Griffith isn’t afraid to lean into standard melodrama, long-lost twins, and characters coming back from the dead, because, he said, “if you’re true to the characters and really play the emotional levels of what it means to them , so it transcends soap tropes.” The “Y&R” writers are sensitive to how viewers respond to stories, and social media has accelerated the feedback loop between soap opera fans and the people who create them.” You used to wait weeks before people wrote their letters telling you how much they hate what you’re doing,” Griffith said. “Now you can find out at the end of the day.”
Whenever Griffith or his writers have questions about whether a plot contradicts something that happened in the past, which is a lot on a show that’s been on the air since Richard Nixon was president, they consult the continuity department, who can tell them. , just in case. For example, if the death of Diane Jenkins could have been staged. (As it turns out, she did; she returned to the show last year, a decade after her presumed death.)
Griffith began her daytime career on NBC’s “Santa Barbara” in the 1980s, later moving on to “One Life to Live” and “Days of Our Lives.” He still finds the creative freedom of writing for soap operas exhilarating. “This is the biggest medium out there. There is no limit to what you can do as far as storytelling,” he said.
But the creative model that has driven “Y&R” for so long seems to be in jeopardy. In February, the Wrap reported that Griffith had laid off all program breakdown staff and would absorb the work himself, drawing outrage from passionate “Y&R” fans. on social networks. Many predicted the imminent demise of their beloved soap opera as a result of this reduction, which was implemented months before a possible strike by the Writers Guild of America.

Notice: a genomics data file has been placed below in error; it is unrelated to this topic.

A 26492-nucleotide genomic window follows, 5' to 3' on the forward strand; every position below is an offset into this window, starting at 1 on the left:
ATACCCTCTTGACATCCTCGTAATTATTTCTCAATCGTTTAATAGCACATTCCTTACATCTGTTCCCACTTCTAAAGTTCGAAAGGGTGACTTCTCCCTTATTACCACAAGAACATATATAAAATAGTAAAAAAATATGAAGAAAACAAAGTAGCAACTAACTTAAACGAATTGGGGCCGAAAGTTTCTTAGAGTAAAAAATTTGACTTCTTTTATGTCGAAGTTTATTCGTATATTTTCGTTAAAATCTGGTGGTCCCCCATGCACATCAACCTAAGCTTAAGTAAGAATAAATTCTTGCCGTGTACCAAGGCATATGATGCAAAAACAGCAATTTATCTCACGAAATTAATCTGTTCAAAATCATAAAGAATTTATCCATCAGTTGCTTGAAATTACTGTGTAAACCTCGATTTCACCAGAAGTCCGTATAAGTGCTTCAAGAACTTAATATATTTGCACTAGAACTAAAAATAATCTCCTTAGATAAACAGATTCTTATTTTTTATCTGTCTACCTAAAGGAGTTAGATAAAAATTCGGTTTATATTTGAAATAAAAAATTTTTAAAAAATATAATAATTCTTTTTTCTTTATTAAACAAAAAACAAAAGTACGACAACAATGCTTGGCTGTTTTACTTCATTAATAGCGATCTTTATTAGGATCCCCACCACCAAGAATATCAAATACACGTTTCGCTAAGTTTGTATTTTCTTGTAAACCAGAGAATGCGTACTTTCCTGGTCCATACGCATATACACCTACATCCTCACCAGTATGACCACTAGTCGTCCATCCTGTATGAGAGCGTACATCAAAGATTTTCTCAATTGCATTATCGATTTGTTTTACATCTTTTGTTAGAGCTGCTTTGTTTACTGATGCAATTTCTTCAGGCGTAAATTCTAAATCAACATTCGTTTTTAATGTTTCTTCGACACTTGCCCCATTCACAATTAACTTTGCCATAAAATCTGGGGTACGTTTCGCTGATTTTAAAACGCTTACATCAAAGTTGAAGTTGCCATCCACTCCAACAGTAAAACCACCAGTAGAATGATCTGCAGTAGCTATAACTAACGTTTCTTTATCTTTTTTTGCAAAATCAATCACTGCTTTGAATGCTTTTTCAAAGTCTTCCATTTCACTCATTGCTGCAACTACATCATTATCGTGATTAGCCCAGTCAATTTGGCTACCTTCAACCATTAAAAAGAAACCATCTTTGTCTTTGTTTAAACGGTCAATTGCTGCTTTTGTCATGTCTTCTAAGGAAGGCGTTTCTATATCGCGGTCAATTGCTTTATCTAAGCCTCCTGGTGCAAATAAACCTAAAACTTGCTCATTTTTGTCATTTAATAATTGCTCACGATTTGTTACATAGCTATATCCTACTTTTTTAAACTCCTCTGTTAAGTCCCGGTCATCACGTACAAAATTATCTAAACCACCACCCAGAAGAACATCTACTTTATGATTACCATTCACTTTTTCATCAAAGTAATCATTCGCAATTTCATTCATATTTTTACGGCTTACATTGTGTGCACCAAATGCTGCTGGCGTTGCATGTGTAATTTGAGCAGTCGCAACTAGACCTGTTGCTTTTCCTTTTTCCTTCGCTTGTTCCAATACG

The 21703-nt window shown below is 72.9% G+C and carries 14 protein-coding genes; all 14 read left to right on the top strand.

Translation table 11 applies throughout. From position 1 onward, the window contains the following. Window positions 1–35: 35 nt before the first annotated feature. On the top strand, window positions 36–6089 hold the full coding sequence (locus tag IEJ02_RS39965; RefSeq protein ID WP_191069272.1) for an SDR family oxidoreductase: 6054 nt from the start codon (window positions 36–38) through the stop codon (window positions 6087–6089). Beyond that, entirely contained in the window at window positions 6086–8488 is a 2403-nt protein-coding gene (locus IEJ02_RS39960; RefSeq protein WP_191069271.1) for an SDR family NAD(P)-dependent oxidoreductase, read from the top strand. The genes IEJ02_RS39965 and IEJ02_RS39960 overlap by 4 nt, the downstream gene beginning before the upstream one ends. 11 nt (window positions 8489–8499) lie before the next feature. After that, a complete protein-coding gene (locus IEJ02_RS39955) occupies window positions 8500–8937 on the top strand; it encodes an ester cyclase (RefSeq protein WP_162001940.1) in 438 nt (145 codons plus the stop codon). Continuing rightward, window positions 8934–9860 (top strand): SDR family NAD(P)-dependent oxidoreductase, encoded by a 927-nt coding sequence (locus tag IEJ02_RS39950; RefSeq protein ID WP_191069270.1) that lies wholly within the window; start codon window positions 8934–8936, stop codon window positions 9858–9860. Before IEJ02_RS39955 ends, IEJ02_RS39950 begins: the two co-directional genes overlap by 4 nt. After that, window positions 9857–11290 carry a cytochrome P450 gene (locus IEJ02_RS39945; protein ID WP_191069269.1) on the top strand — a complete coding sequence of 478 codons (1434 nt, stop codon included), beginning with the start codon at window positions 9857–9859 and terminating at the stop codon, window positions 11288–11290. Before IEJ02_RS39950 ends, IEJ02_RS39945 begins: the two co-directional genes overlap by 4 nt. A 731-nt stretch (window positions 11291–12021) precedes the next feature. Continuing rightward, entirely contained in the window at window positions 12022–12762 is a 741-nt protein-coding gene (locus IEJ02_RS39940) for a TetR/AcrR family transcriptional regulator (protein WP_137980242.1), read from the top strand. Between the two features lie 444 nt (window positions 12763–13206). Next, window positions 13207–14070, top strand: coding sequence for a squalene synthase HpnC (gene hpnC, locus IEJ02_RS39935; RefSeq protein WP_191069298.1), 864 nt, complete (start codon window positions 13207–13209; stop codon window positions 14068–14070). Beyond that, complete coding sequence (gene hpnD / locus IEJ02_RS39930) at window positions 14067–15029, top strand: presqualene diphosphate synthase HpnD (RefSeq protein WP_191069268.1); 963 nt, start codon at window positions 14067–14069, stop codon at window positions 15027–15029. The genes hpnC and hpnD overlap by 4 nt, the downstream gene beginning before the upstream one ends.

A representative for the show, produced by Sony Pictures Television, declined to provide specific details about the personnel changes, but Griffith defended the action to The Times. “It was a creative decision that we felt would streamline the process and give us more efficiency, given the detailed drive and design we were already doing,” he said.
The long-term impact of this revision remains to be seen. For now, at least, the show is in celebration mode. In episodes beginning Thursday, the people of Genoa City will gather for a bicentennial gala to coincide with the 50th anniversary of “Y&R.” Viewers can expect visits from returning characters and dramatic developments in various leaked stories.
The goal, as always, is to “maintain a level of dramatic storytelling consistent with what Bill Bell implemented 50 years ago,” Griffith said, “and at the same time, stay relevant.”
‘The Young and the Restless’
When: 11:30 a.m. Monday to Friday
Classification: TV-14 (may not be suitable for children under 14 with a suggestive dialogue notice)